The Chalk

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The Chalk
The White Horse
Established not very
Neighbours Lancre, Ohulan Cutash, Octarine Grass Country
Geographical Features
Population unknown; probably < 1000
Size probably <5000 sq.mi. (13000 sq.Km.)
Type of government Autocracy (Barony), current ruler: Roland de Chumsfanleigh
Notable Citizens The Baron, Sarah Aching, Tiffany Aching, Nac Mac Feegle
Imports Manufactured goods
Exports Wool, cheese, lamb
National Anthem
Books Tiffany Series


If you float down the Lancre River on a log or something, and survive, you will come out in the downland near the upper reaches of the Ankh. Part of this area is a shelf of unbroken grassland with some glacial anomalies on rippling hills rising on one side to the mountains. This area is also known as The Wold.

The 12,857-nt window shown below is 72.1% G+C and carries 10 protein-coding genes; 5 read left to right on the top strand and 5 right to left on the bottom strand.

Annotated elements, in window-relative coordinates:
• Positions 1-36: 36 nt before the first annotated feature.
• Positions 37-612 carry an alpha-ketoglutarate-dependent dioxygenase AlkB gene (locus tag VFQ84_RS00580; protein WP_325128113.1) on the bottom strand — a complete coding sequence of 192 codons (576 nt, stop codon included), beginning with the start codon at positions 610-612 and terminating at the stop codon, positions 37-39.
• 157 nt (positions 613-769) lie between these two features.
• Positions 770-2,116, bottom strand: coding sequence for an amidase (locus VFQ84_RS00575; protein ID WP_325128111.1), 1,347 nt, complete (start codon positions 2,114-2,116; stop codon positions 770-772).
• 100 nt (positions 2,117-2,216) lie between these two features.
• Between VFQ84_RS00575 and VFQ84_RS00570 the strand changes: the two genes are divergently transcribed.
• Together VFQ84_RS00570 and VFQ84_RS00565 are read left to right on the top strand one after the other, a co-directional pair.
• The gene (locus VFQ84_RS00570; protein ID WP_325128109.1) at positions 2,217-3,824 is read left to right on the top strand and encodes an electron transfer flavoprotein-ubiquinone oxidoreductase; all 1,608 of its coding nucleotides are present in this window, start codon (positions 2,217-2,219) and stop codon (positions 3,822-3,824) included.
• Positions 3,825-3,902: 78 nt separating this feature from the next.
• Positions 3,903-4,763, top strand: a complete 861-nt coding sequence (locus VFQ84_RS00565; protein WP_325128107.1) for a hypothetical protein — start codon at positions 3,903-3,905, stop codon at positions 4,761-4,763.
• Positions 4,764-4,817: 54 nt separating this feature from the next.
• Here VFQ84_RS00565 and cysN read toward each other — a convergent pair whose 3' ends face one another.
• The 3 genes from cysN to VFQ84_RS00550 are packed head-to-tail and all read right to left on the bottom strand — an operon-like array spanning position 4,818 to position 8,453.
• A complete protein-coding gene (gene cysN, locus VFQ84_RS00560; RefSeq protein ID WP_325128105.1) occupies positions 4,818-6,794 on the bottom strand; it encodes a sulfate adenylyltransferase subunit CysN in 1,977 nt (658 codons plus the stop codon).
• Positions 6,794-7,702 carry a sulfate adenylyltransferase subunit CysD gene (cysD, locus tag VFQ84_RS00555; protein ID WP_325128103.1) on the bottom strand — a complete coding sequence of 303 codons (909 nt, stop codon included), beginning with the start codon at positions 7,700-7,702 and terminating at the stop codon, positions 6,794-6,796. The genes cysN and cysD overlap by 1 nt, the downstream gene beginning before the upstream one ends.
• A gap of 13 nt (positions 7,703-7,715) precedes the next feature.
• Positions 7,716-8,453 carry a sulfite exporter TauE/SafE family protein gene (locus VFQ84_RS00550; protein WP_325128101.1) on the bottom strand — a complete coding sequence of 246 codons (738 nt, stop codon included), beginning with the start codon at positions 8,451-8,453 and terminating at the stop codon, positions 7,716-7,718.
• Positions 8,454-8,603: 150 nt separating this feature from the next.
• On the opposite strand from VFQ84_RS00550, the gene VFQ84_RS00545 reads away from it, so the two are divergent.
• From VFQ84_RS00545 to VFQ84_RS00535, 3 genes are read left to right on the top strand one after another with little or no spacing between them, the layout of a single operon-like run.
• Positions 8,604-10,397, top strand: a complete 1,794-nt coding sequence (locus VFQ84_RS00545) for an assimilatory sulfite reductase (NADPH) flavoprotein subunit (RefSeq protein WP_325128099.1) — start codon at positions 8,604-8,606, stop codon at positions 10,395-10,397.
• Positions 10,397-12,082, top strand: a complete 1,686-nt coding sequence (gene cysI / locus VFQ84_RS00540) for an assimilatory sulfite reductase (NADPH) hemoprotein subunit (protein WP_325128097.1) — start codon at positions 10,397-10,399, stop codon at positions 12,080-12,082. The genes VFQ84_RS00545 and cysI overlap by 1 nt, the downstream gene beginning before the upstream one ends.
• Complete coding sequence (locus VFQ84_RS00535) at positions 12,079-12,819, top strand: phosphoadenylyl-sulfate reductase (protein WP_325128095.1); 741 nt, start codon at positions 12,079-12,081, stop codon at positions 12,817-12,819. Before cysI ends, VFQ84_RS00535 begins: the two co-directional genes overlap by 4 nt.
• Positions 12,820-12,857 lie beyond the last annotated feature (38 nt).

The name is not fanciful. Fathoms of chalk that once settled from an ancient sea underlie the thin turf. The locals say that in those days the creator made animals out of stone; sometimes they find one. Buried randomly in the chalk are lumps of flint, only fist to football- sized, resulting from some igneous or magical disaster during its formation. (Or possibly driven into the chalk very forcefully in some more recent Wizards' war.)


The Chalk's most known land mark is the 'White Horse'. The Chalk's 'White Horse' is not unlike the Roundworld's Uffington White Horse, situated on the upper slopes of White Horse Hill in the English civil parish of Uffington, (in the county of Oxfordshire, historically Berkshire.)